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Affluent Christian Investor | October 22, 2017

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Yield on US Treasury Bonds Increases, Inflation Looms

I have found out over the years that I have a good nose for large macro trends in the markets.  I’m not one of those people who can sit and day trade and make money on tiny market fluctuations because I usually end up on the losing end of the trade.

I can remember at the turn of the century when the NASDAQ broke 5000.  It was as if there was a big flashing light saying, this is a bubble and it’s gonna pop! It’s over a decade later and the index is still only slightly above 3000.

I have that feeling again now.  I’ve been saying this for a while but I’m going to keep saying it.  We are in a heap of trouble.

The yield on the ten-year UST bond broke two percent recently. Why does this matter? Well it hasn’t been that high in a while. Historically it has averaged around 4 or 5 percent before the crisis. You see, the Federal Reserve has been buying US mortgage and treasury bonds to keep interest rates artificially low.  This way, the US government can keep borrowing trillions and trillions basically for free. Here we call it quantitative easing.  In most banana republicsthey call it printing money. Well, eventually even the Fed runs out of bullets.

And what comes along with all of this printing of money? It’s called inflation, and she will be with us sooner than later. When prices start rising, the Fed has to raise interest rates to slow the rate of inflation. The hope is that they can contain this genie they let out of the bottle years ago. My guess — don’t hold your breath.

Not only does the Fed have to raise rates to slow inflation, they are going to have to get rid of all these extra dollars they have pumped into the economy to help Obama get reelected.

Interest rates are at almost zero and have no where to go but up. When this happens our economy is in for a major shock.

In 1994, investors who thought they were safe owning bonds and bond funds lost 30 percent of their assets when the Fed started raising interest rates. I had just started in the business and can remember vividly the wailing and gnashing of teeth. History may not repeat itself but it sure could rhyme.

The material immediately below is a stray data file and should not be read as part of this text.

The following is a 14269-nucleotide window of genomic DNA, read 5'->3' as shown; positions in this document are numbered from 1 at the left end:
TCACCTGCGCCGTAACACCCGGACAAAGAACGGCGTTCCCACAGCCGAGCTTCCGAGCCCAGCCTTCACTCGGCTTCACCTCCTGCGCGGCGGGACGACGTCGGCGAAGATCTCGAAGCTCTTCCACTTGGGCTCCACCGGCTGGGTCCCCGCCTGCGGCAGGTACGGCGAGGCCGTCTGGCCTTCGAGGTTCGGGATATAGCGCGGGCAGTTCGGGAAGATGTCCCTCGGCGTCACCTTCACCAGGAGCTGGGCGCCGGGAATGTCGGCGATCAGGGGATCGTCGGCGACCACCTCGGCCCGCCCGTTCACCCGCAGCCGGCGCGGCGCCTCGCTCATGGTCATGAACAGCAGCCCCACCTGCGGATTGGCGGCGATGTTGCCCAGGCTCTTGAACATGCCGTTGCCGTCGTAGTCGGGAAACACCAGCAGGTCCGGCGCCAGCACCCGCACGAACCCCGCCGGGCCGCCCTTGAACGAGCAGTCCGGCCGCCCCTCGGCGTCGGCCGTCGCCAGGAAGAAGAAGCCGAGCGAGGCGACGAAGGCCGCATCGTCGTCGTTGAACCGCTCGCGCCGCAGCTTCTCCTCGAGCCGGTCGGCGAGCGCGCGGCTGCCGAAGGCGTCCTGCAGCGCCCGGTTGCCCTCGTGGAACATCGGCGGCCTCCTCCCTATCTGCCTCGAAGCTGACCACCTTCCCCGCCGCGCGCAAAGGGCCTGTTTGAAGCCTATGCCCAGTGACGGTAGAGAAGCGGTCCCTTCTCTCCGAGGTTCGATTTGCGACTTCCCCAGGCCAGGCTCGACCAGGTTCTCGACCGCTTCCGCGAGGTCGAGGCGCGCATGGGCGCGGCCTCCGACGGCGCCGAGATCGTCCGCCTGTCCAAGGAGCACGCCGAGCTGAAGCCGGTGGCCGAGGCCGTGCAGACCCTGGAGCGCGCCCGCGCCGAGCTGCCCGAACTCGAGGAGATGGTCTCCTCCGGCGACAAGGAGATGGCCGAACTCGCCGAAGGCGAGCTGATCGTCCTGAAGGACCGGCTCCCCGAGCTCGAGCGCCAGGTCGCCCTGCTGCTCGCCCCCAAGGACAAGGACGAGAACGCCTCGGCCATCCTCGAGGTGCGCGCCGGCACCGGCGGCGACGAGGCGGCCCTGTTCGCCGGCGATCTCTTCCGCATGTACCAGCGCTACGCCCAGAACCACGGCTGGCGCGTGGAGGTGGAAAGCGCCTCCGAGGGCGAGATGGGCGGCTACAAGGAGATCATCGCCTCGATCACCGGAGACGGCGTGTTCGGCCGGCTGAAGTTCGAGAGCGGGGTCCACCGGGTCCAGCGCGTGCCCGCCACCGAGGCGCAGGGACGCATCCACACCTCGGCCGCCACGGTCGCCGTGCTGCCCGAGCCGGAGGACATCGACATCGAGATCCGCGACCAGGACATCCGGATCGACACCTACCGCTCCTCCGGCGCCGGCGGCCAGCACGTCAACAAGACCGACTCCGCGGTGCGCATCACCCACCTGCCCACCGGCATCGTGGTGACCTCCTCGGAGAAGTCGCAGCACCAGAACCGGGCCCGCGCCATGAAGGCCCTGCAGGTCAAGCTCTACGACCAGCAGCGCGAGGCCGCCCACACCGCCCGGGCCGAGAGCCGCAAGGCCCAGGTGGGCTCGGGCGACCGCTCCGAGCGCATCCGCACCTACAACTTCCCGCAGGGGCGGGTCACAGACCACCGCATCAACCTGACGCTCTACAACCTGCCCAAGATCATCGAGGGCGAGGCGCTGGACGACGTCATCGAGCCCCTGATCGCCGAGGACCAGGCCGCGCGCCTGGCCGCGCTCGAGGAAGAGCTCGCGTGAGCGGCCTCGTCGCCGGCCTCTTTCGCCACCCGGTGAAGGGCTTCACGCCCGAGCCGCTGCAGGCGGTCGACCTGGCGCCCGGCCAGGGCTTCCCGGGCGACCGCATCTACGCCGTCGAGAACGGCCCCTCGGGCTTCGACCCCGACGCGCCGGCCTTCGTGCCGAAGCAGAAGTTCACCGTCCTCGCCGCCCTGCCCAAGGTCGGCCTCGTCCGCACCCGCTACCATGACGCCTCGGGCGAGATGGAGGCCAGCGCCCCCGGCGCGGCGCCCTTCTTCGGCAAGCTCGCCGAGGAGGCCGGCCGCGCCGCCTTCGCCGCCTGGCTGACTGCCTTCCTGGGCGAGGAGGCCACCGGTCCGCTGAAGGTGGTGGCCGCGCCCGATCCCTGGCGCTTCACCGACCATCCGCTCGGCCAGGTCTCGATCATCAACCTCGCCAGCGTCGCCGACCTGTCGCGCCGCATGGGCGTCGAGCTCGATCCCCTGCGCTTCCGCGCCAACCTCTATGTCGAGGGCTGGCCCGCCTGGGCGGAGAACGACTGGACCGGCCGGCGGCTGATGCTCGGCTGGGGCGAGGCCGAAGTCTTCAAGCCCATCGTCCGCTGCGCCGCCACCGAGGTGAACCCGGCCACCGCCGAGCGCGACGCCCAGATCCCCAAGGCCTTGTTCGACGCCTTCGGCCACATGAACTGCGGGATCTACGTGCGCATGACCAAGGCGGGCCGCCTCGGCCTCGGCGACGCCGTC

But wait, there’s another problem. We owe over $16 trillion in debt. When interest rates rise, we are not going to be able to afford to service our debt. More and more of our assets will be used to pay our creditors rather than fix our roads, buy tanks, and do other projects. But I guess we won’t worry about that because we are only going to borrow over a trillion dollars a year for the next decade.

So what did Bill Gross of PIMCO, the manager of the largest bond fund in the world, just do? He sold US treasury bonds. He sold a lot of them. The train has left the station.

My advice? Sell bonds, sell stocks, and buy something you can touch.  As they said out west during the depression, “Ma, there’s a storm a comin’!”


Article originally published on The Brenner Brief.

Born in Georgia and raised in Savannah, Todd spent his early summers in Carp Lake, Michigan listening to the vivid stories of his grandparents recalling their youth in the northern wilderness. Ever since his earliest days, he loved story telling.

Todd left Savannah in 1982 to attend the U.S. Air Force Academy in Colorado Springs, CO where he studied aeronautical engineering. Upon graduation in 1986, he immediately left the Academy for flight school. His initial assignment was flying Combat Search and Rescue helicopters at Elmendorf Air Force Base in Anchorage, Alaska. In the UHAE (Unique Harsh Arctic Environment-pronounced “Yoo Hay” by Alaskans) he flew local rescue missions and was also deployed throughout Asia. During this time he was credited with saving many lives and even more assists. In addition to flying exciting missions, Todd also managed to graduate from the University of Alaska Anchorage with an M.S. in Engineering Management. In 1990 he volunteered for Special Operations and went back to flight school. In 1991 he was assigned to the 20th Special Operations Squadron at Hurlburt Field, FL, flying MH-53J Pave Low helicopters. Immediately he was deployed to Kuwait. Over the next three years he was active in classified missions in support of counterterrorism under the control of the National Command Authority and deployed throughout the world. His customers included SEAL Team Six and Delta Force. He left the Air Force as a Captain in 1994. During this hectic period in his life he found time to write his first novel, The Ultimate Solution which was never published. He did publish an article in the Armed Force’s Journal in 1994 on Special Operations Aviation.

1994 found Todd joining an investment bank and earning a chance to expand his knowledge of his other passion, Finance. During this second career he became highly knowledgeable in Emerging Markets Fixed Income and traveled a great deal internationally with a focus on the Caribbean. He has conducted business in over forty different countries. He became acutely aware of the consequences of economic decisions and their effect on national and economic security.

However, Todd.’s love of storytelling was uncontrollable. He left the financial business in 2011 to write. Currency was published in December of that year. Once he began typing, he never stopped.

Todd lives on a three-hundred year old farm in Connecticut deeded by King George of England with his children.


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